Some rules of the road, bad or otherwise: lane markings are of no great consequence. If the signage says no overtaking, mother Italy demands you overtake, going as wide as the opposing carriageway will allow. Near a blind summit is good, and keep your indicator on the whole time, to remind the world how good you’re looking; indeed, leave it on afterwards as a memento of your exciting encounter.

Speed limits are near-universally ignored – to observe them would almost be suicide. As a rule of thumb, treat the stated kph limit as mph and then interpret with as much flexibility as you would at home. On quiet roads in the hills, treble it, but be ready to come round a bend and right up the tailpipe of an old dear doing 20 in the family Cinquecento. The weird exception is motorways, where Italians stick much closer to the limit than the rest of us; I’ve never figured out why. There are signs for speed cameras (‘controllo elettronico’) everywhere. I have never seen a speed camera in Italy.

Tuscany may be full of rich Brits but to the south, an hour and a half from Rome, you can find a scruffy farmhouse on a patch of hillside for Mondeo money. Our acre of the Sabine Hills is mostly boulders and brambles and you can see daylight through the roof (it’s in progress) but we have vines and a few olives and complete peace and quiet, if you don’t count the neighbourhood farm dogs and hunters in season (the forested hills teem with boar and, come winter, camouflaged enthusiasts tipsily shotgunning each other).

We clear creepers and slash spiny horrors; I light pyres and feel manly. It’s high here, 500 metres plus, and the roads are scabbed and cratered by hard winters: Diana digs her knees in and I pick my lines carefully. This is backwoods country of goats, olive oil, agile cows, and ramblers in season. Farming here is a hard life; everyone looks twenty years older than they are. A quarter-mile down the lane, our neighbour-but-one looks 120 and is made of leather. She’s up and down every day herding sheep, gathering firewood, fixing roofs. We call her ‘Signora’ and are glad she’s friendly; in a fair fight she’d destroy us.

Other excellent neighbours down the lane stuff us with pizza from their wood-fired oven. They press their own oil, make their own wine. We drink quite a lot of it. Warm sentiments are exchanged over locally traded grappa, or at least I hope they are. On a good day I have bad schoolboy Italian, if the schoolboy had been far too busy developing precocious appetites for food, booze, and motorcycle parts to learn any grammar or polite forms of address. Lello and Palmira have no English at all, though they’re proud to tell us their boys learned it in school (their boys, grown and gone to town, have forgotten every word). They are delighted to have simpatici new neighbours and declare us ‘bravi genti’.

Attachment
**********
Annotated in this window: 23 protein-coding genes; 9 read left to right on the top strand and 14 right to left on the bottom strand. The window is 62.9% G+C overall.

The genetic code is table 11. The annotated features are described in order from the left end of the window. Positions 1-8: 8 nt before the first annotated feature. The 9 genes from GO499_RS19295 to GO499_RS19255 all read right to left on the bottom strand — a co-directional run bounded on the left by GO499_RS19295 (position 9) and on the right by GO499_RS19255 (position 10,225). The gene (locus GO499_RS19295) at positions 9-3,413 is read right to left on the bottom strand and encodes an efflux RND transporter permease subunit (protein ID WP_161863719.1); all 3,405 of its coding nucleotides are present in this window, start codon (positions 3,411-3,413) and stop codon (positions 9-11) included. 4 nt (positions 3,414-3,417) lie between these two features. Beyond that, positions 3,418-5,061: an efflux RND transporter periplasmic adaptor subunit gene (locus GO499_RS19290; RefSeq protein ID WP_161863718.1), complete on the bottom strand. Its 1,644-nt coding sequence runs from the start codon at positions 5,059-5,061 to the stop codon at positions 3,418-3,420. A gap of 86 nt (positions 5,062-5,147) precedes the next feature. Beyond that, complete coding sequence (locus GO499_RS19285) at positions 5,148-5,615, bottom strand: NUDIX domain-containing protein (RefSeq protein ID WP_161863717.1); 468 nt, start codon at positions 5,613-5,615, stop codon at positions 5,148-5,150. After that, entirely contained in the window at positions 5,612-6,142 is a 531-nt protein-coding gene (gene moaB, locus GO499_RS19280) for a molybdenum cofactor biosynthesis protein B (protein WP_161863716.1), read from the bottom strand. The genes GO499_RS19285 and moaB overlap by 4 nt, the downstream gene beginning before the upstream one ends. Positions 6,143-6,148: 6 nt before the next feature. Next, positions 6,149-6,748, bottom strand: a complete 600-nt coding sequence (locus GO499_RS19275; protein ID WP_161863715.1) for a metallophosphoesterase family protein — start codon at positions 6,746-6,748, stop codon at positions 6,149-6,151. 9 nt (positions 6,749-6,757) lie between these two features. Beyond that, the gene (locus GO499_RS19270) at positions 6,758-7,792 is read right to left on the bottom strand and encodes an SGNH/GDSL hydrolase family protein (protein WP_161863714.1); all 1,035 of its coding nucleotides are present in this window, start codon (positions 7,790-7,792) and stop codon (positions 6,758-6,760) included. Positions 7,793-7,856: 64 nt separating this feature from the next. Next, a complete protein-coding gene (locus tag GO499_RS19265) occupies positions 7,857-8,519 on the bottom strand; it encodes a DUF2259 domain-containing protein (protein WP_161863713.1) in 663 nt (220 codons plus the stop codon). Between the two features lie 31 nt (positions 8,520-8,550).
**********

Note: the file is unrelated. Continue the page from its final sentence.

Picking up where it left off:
Sentimental as hill-farmers go, they cherish having us younger folk around (if only they knew what wizened souls are concealed by these ageless exteriors) and find Bruce adorable.

We slouch off late morning, unavoidably delayed by Diana’s work commitments, for an overnight in Genova, the better part of 300 miles. I can barely lift my arms – not the bike’s fault but my own silly excess of posturing among the brambles. By the time we

get there all I’m good for is a long beer and a blow to the head, but we must walk the dog.

We join the flock: heading away from Genova full of coffee and confidence I give the satnav a break and follow the sign for the motorways, only to find a choice between a place I’ve never heard of and a bunch I don’t want to see today. Faced with a snap decision, I pick Milan because it looks like a left turning; as long as I keep the sea on my left, I can’t go far wrong. The sea is on my left... and then isn’t. An hour later, sick with frustration and selfblame, I’m starting over from right back where we started. Turns out what you want is Ventimiglia, the one I’d never heard of.

Dog again, again

Our TGV carriage is full of French teenagers on a school trip. There is no gentler way to put this. ‘Infested with shaved monkeys’ would insult the monkey lobby. Their teachers wear the faces of burned-out veterans who stopped caring a lifetime ago. Thank heavens we have earplugs, and headphones, and the capacity to fantasise brutal retribution rather than just carrying it out.

The haul to Calais is grim. Italian motorways have spoiled us, the overbanded two-lane péage is stacked with HGVs all pathetically convinced they can go faster uphill than the one in front, and we’re flagging: I’m stifling yawns, Diana’s feeling the cold, Bruce is limp in his palanquin. He’s nine now: that’s sixtythree in dog years, a senior gent.

It’s late when we get in; we make the bed, I ring my folks to tell them they can stop worrying till next time, we eat M&S pizza and crawl under the duvet too tired to sleep. It’s overcast the next morning, chilly with the promise of rain, but really not so bad a day. We get up and walk the dog.

RIDER >> GIDEON NESBITT

BIKE >> HONDA XL1000 VARADERO

DISTANCE >> 2500 MILES